You will need SATA cables, 2 in this case, that connect from your board to your hard-drives. The board should have multiple slots to fit in multiple SATA cables. These cables are meant for data transfer.
    Another cable you will use will be used for powering the hard-drives. It's 1 cable, and it has multiple different insertion slots along the way; I forgot the name of it though.

    Next off, another tricky set of cabling would have to be the small 1x1 pins that you connect to the motherboard for things like the power button, audio, immediate restart, etc.

    My advice for any of this cabling would be to search up the motherboard itself, do a ton of research, and consider getting a fully modular power supply.
    A fully modular power supply is more expensive, but will help you out a lot. You get to chose what cables you need, whereas a semi-modular power supply will give you the option to move stuff around on the power supply, but you are limited to an extent (if I recall). A non-modular power supply means that the wires are 100% connected to the power supply, and you can't move anything. This is a nightmare for cable management, mind you.

    Also, get something with a good certification rating and good reviews. If your power supply is f*cked, then your entire rig could be in danger of a possible fire hazard. Don't go cheap on the PSU, basically.

    Also realize that it'll be sort of difficult to have a major f--up, like a fire, from occurring. When I built my first one, I was surprised it didn't explode. Still, take good caution when cabling everything up.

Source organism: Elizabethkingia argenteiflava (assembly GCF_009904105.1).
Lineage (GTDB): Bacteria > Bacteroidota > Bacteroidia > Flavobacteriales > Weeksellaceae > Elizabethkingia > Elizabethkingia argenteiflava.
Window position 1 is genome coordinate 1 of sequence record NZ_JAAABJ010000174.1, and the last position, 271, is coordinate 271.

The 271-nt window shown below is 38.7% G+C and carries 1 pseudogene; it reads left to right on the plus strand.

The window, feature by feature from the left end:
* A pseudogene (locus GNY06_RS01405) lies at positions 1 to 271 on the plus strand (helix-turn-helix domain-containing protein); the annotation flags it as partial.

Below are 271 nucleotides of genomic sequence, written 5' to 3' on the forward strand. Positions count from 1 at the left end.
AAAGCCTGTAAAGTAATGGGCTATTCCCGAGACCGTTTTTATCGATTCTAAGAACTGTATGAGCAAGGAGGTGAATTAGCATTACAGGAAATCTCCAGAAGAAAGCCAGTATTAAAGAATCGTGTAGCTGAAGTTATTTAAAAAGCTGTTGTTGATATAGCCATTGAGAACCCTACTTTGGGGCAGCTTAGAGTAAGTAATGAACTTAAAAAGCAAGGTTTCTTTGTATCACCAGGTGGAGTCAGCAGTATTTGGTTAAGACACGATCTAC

That's all. Hope I helped.
    Reply to Kawaii Penguin
  3. About the anti-static strap:
    Don't buy one which fastens to your wrist, but rather get one for the ankle. Having it attached to your wrist is highly annoying while trying to build a PC.
    Also make sure the cable is long enough ... the clamp needs to be earthed, maybe on your radiator, and you want to be able to move around while using it ... without stumbling and knocking your mobo off the table.

    About Motherboard Assembly:
    You definitely do not mount it to the case before you have installed the CPU and CPU Cooler onto it.
    That's one of the most basic things in PC building.
    Also, install the RAM before mounting the CPU Cooler ... or you might find that you'll have to remove the cooler again, because it blocks some RAM slots. A good CPU Cooler is a bulky mother.
    Once CPU and CPU Cooler are mounted on the board, pick it up (grabbing the CPU Cooler, not the board!!) and install it in the case.
    Watch Linus' video on how to build a PC, it has valuable instructions.

    About Water Cooling:
    If ever there is a leak (and it can happen easily enough), you'll have 2,000 bucks worth of shorted-out components.
    Water cooling is fancy, but not really necessary.
    A good regular CPU cooler will do a sufficient job, is way easier to install ... and it will never flood your PC.

    Cheers,
    Gaius
    Reply to gaius_iulius
  4. Thank you for your efforts to write complete explanations, it really helps me a lot and it actually might save me some money, because after all, all I have to learn first is how to assemble the PC without frying some components because of static electricity. Thank you again :) :)
    Reply to mfradu123
  5. Thank you very much for correcting me. I'm glad to know some of this information.

    I had no idea they had ESD gear that strapped onto your ankle! How convenient. I'm gonna buy one for sure.

    I took a class on computers awhile back and our teacher had mentioned latching the prong of ESD equipment to the case.. but never mentioned any vulnerabilities with this. Why exactly do you not latch on to the case until the CPU+cooler are hooked on? Are they prone to ESD? I would like to know this personally.
    Reply to Kawaii Penguin